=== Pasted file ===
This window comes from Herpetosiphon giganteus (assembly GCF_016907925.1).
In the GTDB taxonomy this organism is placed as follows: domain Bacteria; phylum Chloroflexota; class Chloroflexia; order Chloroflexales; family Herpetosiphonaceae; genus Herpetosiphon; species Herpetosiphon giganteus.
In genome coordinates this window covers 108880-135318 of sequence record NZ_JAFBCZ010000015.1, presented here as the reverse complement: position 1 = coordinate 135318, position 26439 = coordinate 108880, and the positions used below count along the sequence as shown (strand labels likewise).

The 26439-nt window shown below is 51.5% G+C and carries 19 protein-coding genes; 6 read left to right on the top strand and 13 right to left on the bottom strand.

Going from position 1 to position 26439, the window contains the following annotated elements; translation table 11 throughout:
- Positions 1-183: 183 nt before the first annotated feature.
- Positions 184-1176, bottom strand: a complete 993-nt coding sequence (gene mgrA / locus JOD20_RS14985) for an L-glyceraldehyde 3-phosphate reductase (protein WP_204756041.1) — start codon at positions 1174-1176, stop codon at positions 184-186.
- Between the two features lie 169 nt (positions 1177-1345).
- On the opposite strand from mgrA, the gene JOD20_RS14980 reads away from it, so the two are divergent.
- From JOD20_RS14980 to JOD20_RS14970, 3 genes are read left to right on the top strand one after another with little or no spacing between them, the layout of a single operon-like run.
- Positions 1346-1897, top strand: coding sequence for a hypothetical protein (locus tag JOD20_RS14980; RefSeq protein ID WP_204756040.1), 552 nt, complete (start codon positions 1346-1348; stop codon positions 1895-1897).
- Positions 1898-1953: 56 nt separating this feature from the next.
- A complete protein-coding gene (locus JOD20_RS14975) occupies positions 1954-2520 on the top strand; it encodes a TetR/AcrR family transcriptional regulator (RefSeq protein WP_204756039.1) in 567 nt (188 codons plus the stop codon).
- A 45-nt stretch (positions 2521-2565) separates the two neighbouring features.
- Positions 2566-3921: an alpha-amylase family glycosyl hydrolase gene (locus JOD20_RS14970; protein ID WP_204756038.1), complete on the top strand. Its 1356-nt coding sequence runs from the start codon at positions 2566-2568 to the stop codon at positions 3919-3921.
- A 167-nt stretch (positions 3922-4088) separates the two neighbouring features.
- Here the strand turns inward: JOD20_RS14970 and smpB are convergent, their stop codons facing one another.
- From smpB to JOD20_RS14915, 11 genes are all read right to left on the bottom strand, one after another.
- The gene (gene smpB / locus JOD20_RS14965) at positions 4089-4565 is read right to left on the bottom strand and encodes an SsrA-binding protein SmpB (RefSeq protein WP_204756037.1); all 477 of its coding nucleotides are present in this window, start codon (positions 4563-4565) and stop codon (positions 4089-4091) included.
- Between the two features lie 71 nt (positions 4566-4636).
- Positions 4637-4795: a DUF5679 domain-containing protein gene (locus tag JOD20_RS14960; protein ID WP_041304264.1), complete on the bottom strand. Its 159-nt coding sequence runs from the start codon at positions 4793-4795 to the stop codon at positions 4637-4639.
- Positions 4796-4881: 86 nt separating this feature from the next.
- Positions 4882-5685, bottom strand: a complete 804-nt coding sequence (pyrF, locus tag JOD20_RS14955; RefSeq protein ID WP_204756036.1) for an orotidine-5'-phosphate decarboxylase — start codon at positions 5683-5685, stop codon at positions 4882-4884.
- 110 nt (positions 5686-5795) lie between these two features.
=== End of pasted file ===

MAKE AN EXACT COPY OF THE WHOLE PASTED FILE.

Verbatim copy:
This window comes from Herpetosiphon giganteus (assembly GCF_016907925.1).
In the GTDB taxonomy this organism is placed as follows: domain Bacteria; phylum Chloroflexota; class Chloroflexia; order Chloroflexales; family Herpetosiphonaceae; genus Herpetosiphon; species Herpetosiphon giganteus.
In genome coordinates this window covers 108880-135318 of sequence record NZ_JAFBCZ010000015.1, presented here as the reverse complement: position 1 = coordinate 135318, position 26439 = coordinate 108880, and the positions used below count along the sequence as shown (strand labels likewise).

The 26439-nt window shown below is 51.5% G+C and carries 19 protein-coding genes; 6 read left to right on the top strand and 13 right to left on the bottom strand.

Going from position 1 to position 26439, the window contains the following annotated elements; translation table 11 throughout:
- Positions 1-183: 183 nt before the first annotated feature.
- Positions 184-1176, bottom strand: a complete 993-nt coding sequence (gene mgrA / locus JOD20_RS14985) for an L-glyceraldehyde 3-phosphate reductase (protein WP_204756041.1) — start codon at positions 1174-1176, stop codon at positions 184-186.
- Between the two features lie 169 nt (positions 1177-1345).
- On the opposite strand from mgrA, the gene JOD20_RS14980 reads away from it, so the two are divergent.
- From JOD20_RS14980 to JOD20_RS14970, 3 genes are read left to right on the top strand one after another with little or no spacing between them, the layout of a single operon-like run.
- Positions 1346-1897, top strand: coding sequence for a hypothetical protein (locus tag JOD20_RS14980; RefSeq protein ID WP_204756040.1), 552 nt, complete (start codon positions 1346-1348; stop codon positions 1895-1897).
- Positions 1898-1953: 56 nt separating this feature from the next.
- A complete protein-coding gene (locus JOD20_RS14975) occupies positions 1954-2520 on the top strand; it encodes a TetR/AcrR family transcriptional regulator (RefSeq protein WP_204756039.1) in 567 nt (188 codons plus the stop codon).
- A 45-nt stretch (positions 2521-2565) separates the two neighbouring features.
- Positions 2566-3921: an alpha-amylase family glycosyl hydrolase gene (locus JOD20_RS14970; protein ID WP_204756038.1), complete on the top strand. Its 1356-nt coding sequence runs from the start codon at positions 2566-2568 to the stop codon at positions 3919-3921.
- A 167-nt stretch (positions 3922-4088) separates the two neighbouring features.
- Here the strand turns inward: JOD20_RS14970 and smpB are convergent, their stop codons facing one another.
- From smpB to JOD20_RS14915, 11 genes are all read right to left on the bottom strand, one after another.
- The gene (gene smpB / locus JOD20_RS14965) at positions 4089-4565 is read right to left on the bottom strand and encodes an SsrA-binding protein SmpB (RefSeq protein WP_204756037.1); all 477 of its coding nucleotides are present in this window, start codon (positions 4563-4565) and stop codon (positions 4089-4091) included.
- Between the two features lie 71 nt (positions 4566-4636).
- Positions 4637-4795: a DUF5679 domain-containing protein gene (locus tag JOD20_RS14960; protein ID WP_041304264.1), complete on the bottom strand. Its 159-nt coding sequence runs from the start codon at positions 4793-4795 to the stop codon at positions 4637-4639.
- Positions 4796-4881: 86 nt separating this feature from the next.
- Positions 4882-5685, bottom strand: a complete 804-nt coding sequence (pyrF, locus tag JOD20_RS14955; RefSeq protein ID WP_204756036.1) for an orotidine-5'-phosphate decarboxylase — start codon at positions 5683-5685, stop codon at positions 4882-4884.
- 110 nt (positions 5686-5795) lie between these two features.